The University of Brighton is sharing in a €5.9m EU grant to support the development of a new treatment for chronic liver disease as part of a European consortium led by University College London.
Cirrhosis of the liver affects 29 million Europeans, claims 170,000 lives every year and costs the EU almost €16bn.There are several causes of liver disease but the increasing incidence of obesity and excessive alcohol consumption is causing a rapid rise in the number of cases seen across Europe.
Changes in the bacteria that populate the gut in patients with liver disease make the condition worse and leads to a range of additional health complications. Current treatments include the use of antibiotics to kill the gut bacteria but the long-term use of these drugs can result in antibiotic resistance and can be very costly.
The University of Brighton’s School of Pharmacy and Biomolecular Sciences will receive £189,751 of the grant for laboratory work to assist with trials of a new and safe nanoporous carbon that acts in the gut to reduce the entrance of bacterial products into the blood which exacerbate liver injury.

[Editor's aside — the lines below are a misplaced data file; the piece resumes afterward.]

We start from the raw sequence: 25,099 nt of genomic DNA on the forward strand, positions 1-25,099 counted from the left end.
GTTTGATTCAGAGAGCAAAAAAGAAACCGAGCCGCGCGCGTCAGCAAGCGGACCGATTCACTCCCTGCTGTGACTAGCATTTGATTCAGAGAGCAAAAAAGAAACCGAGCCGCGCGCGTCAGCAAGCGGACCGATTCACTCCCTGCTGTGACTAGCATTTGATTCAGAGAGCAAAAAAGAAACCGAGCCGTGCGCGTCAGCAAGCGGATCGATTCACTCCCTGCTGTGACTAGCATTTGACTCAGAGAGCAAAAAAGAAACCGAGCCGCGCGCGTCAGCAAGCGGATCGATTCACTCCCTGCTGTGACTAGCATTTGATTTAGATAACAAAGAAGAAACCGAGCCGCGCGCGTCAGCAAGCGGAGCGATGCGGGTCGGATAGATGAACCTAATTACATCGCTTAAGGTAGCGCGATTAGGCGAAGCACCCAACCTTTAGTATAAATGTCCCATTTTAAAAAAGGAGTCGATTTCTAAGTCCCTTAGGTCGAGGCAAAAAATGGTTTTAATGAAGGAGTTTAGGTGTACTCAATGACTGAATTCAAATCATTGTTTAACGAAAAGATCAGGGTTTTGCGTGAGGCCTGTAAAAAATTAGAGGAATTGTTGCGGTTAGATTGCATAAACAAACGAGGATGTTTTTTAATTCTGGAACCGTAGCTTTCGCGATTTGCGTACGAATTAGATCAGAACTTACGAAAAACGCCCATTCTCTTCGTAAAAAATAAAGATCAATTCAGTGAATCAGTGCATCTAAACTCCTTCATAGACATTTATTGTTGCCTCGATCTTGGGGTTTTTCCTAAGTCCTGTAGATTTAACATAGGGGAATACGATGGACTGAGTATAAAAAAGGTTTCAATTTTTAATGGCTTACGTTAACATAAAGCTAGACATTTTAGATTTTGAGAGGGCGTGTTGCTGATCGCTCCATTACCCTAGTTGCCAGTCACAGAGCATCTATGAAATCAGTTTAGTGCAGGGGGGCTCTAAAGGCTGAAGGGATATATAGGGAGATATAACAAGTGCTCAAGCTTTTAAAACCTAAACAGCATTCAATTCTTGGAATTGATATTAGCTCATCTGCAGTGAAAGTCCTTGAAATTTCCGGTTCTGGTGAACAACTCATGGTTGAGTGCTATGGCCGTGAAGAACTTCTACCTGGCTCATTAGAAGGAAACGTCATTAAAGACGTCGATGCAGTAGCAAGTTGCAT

The school’s Dr Susan Sandeman said: ‘In cirrhosis, current therapy to prevent recurrent complications of advanced cirrhosis is to use poorly-absorbed antibiotics. But long-term antibiotic therapy has problems associated with bacterial resistance and this can prove costly.
‘We will be part of a consortium investigating the safety and efficacy of this novel nanoporous carbon in patients with liver disease and developing an innovative and cost-effective strategy for disease management.’
The EU research project, called CARBALIVE, has received funding from the European Union’s Horizon 2020 research and innovation programme under grant agreement number 634579.